Avoid cheesy tourist garb: Fanny packs, pants with too many zippers and bucket hats are big no no’s.
Never stop in the middle of a crowded place to whip your map out: Nothing says “I’m not from here” more than squinting over a giant paper map in the middle of an intersection. Trust me, I’ve seen it. Sometimes humanity scares me.
8. Don’t look like you’d be good to rob
It sounds like common sense, but if you walk around with that shiny new iPhone in hand, with a string of pearls around your neck and a throng of Louis Vuitton shopping bags, yes someone is probably gonna want to rob you (like, I probably would).
A lot of people forget this because they want to look good, treat themselves and strut around like they’re in some kind of rap music video. Sadly, flaunting your wealth like Kanye will do nothing but make you a shiny, moving target for European pickpockets. Leave the golden grills at home. Here are some tips to minimize your appearance as robber bait:
Ditch the luxury shopping bags: If you do choose to splash out on new Christian Louboutins, then I say treat yo’self. BUT be wary of flaunting those big shopping bags as you walk about. I know they’re fun and make you feel like a movie star, BUT they are also an instant sign that you have cash to part with 😉
Hide your phone: We are so dependent on our phones these days that we always have them out, and forget just how easy they are to steal. Phone snatching is becoming increasingly common, so I highly recommend you keep your phone concealed rather than walk with it just in your hand. Also, make sure you don’t just leave it on your dining table when eating outdoors.
9. Get a lock around your backpack/purse zippers
The free spirit in your might not want to hear this, but the BEST way to secure your valuables is to lock them up.
Sure, this may not be super convenient for day to day travel (after all, you’ll be making many gelato stops) BUT having some tiny locks on hand is awesome for things like train rides or commutes to/from the airport and train station, where pickpockets often lurk. This is why I highly recommend you…
Buy small locks: Little combination locks are one of the handiest travel accessories you can own. You can easily get 3 for less than ten bucks on Amazon (like here) and then bring them with you on all your trips.
Keep a small lock in every bag: Because they’re so lightweight, you can easily get away with keeping a small lock in each bag (I do this now). It’s a simple way to ensure that you can lock things up when needed (like when braving through a very crowded and busy area).
10. Find a ninja way to conceal valuables
Valuables can only be stolen if they’re seen, right?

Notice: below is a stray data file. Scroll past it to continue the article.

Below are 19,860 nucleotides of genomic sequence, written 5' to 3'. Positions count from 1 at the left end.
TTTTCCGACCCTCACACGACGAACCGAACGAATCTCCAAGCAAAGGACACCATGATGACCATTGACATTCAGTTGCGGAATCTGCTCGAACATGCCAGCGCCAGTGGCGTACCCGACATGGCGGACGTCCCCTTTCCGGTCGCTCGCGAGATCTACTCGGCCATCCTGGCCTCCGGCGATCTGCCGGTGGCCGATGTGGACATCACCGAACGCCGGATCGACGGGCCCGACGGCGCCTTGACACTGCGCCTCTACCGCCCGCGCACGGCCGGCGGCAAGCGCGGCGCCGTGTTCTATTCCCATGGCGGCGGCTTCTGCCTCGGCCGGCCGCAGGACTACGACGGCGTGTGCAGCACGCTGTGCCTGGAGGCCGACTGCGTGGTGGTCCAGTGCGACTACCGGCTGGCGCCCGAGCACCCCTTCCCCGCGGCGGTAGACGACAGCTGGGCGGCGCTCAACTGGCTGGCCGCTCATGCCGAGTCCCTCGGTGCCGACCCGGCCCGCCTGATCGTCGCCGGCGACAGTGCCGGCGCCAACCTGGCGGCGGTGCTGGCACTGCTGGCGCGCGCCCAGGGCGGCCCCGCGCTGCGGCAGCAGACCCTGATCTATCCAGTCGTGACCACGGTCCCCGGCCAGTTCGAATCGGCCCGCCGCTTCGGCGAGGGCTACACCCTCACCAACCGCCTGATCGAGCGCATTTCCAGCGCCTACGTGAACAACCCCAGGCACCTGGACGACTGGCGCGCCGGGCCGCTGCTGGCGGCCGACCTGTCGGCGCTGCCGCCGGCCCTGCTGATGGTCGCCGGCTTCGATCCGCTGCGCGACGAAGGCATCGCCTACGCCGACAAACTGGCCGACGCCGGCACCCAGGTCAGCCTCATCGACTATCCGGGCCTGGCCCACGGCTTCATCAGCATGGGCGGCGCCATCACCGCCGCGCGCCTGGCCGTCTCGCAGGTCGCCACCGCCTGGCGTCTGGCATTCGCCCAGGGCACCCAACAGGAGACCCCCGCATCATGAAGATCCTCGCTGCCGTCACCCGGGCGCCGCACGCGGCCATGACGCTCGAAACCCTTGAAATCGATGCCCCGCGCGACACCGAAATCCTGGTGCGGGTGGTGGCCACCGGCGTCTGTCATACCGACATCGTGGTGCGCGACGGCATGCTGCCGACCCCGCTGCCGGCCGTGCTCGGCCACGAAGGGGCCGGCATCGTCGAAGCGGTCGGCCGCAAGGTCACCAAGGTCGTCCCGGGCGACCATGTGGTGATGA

So, logically, one of the best ways to protect yourself from pickpockets is to keep your goodies out of sight.
And while I wish it was possible to buy an invisibility cloak for all your favourite things, this tech is still unavailable in our muggle world. What we do have though are some special travel accessories that are designed for the explicit purpose of hiding valuables. For instance, you can…
Buy a hidden passport scarf: Yes, my mind was totally blown when I found out these existed! They actually make hidden passport scarves these days that are meant to conceal your passport, cash and valuables. These scarves are not only quite fashionable, but provide a secure spot to hide anything worth taking. You can look at some of the options here.
Get a money belt: Not the most glamorous option, but a great way to make sure your valuables are safe. Here are a few good options.
Use a diversion safe: Diversion safes are a new anti-theft “it” items. Basically, they’re safes that you can keep valuables in but are designed to look like inconspicuous objects nobody would ever steal, like a can of Dr Pepper or a hairbrush.
11. Make your wallet/other valuables really hard to reach
If you have a backpack, put your wallet at the bottom, with different items stacked on top. Better yet if you have Inception compartments (zippered area within a zippered area). Remember, pickpockets work by acting fast, so if there’s obstacles in their way and they have to dig for your goods, they likely won’t act fast enough.
I like to keep a scarf at the top of my daybag, and yes, it did once help me thwart a pickpocket in Bratislava, so I swear by this!
So, I hope you enjoyed that guide on how to avoid pickpockets in Europe! Do you have any other stories or tips to add? Fire away in the comments 🙂